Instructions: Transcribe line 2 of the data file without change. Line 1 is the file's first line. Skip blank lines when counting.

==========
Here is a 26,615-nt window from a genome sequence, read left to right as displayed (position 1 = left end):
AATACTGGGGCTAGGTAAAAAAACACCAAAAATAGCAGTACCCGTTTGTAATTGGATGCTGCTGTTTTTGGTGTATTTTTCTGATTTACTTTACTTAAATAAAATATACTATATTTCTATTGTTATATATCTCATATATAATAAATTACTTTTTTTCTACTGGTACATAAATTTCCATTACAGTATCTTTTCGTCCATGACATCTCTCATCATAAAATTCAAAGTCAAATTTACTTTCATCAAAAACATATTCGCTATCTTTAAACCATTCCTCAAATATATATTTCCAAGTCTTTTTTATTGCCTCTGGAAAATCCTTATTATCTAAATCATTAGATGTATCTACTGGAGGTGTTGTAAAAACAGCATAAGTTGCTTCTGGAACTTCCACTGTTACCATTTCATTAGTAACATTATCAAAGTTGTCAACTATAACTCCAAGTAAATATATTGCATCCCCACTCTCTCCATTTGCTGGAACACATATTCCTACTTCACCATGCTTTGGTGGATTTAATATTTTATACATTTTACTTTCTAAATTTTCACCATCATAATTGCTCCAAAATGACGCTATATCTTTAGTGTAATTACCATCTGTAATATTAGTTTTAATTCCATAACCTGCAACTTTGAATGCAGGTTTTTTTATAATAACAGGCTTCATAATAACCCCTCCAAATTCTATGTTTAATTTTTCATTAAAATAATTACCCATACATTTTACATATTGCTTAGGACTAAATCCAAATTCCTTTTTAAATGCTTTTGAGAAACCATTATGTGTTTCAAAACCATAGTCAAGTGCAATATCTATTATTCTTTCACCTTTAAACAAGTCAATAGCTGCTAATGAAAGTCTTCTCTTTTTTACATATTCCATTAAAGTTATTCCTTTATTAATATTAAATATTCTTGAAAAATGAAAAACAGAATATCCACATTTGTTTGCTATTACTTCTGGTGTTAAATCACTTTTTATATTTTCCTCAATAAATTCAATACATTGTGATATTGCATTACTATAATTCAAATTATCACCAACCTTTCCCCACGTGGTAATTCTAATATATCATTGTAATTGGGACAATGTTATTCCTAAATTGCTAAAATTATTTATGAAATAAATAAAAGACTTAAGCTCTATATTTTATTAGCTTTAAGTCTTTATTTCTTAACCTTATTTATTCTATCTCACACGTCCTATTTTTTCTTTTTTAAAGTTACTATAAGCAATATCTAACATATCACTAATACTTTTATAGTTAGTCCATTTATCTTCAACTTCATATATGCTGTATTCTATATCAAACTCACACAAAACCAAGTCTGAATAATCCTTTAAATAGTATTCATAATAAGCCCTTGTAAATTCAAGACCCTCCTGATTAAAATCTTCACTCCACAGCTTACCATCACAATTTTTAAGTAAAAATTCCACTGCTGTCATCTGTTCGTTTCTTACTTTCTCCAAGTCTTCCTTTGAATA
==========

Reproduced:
AATACTGGGGCTAGGTAAAAAAACACCAAAAATAGCAGTACCCGTTTGTAATTGGATGCTGCTGTTTTTGGTGTATTTTTCTGATTTACTTTACTTAAATAAAATATACTATATTTCTATTGTTATATATCTCATATATAATAAATTACTTTTTTTCTACTGGTACATAAATTTCCATTACAGTATCTTTTCGTCCATGACATCTCTCATCATAAAATTCAAAGTCAAATTTACTTTCATCAAAAACATATTCGCTATCTTTAAACCATTCCTCAAATATATATTTCCAAGTCTTTTTTATTGCCTCTGGAAAATCCTTATTATCTAAATCATTAGATGTATCTACTGGAGGTGTTGTAAAAACAGCATAAGTTGCTTCTGGAACTTCCACTGTTACCATTTCATTAGTAACATTATCAAAGTTGTCAACTATAACTCCAAGTAAATATATTGCATCCCCACTCTCTCCATTTGCTGGAACACATATTCCTACTTCACCATGCTTTGGTGGATTTAATATTTTATACATTTTACTTTCTAAATTTTCACCATCATAATTGCTCCAAAATGACGCTATATCTTTAGTGTAATTACCATCTGTAATATTAGTTTTAATTCCATAACCTGCAACTTTGAATGCAGGTTTTTTTATAATAACAGGCTTCATAATAACCCCTCCAAATTCTATGTTTAATTTTTCATTAAAATAATTACCCATACATTTTACATATTGCTTAGGACTAAATCCAAATTCCTTTTTAAATGCTTTTGAGAAACCATTATGTGTTTCAAAACCATAGTCAAGTGCAATATCTATTATTCTTTCACCTTTAAACAAGTCAATAGCTGCTAATGAAAGTCTTCTCTTTTTTACATATTCCATTAAAGTTATTCCTTTATTAATATTAAATATTCTTGAAAAATGAAAAACAGAATATCCACATTTGTTTGCTATTACTTCTGGTGTTAAATCACTTTTTATATTTTCCTCAATAAATTCAATACATTGTGATATTGCATTACTATAATTCAAATTATCACCAACCTTTCCCCACGTGGTAATTCTAATATATCATTGTAATTGGGACAATGTTATTCCTAAATTGCTAAAATTATTTATGAAATAAATAAAAGACTTAAGCTCTATATTTTATTAGCTTTAAGTCTTTATTTCTTAACCTTATTTATTCTATCTCACACGTCCTATTTTTTCTTTTTTAAAGTTACTATAAGCAATATCTAACATATCACTAATACTTTTATAGTTAGTCCATTTATCTTCAACTTCATATATGCTGTATTCTATATCAAACTCACACAAAACCAAGTCTGAATAATCCTTTAAATAGTATTCATAATAAGCCCTTGTAAATTCAAGACCCTCCTGATTAAAATCTTCACTCCACAGCTTACCATCACAATTTTTAAGTAAAAATTCCACTGCTGTCATCTGTTCGTTTCTTACTTTCTCCAAGTCTTCCTTTGAATA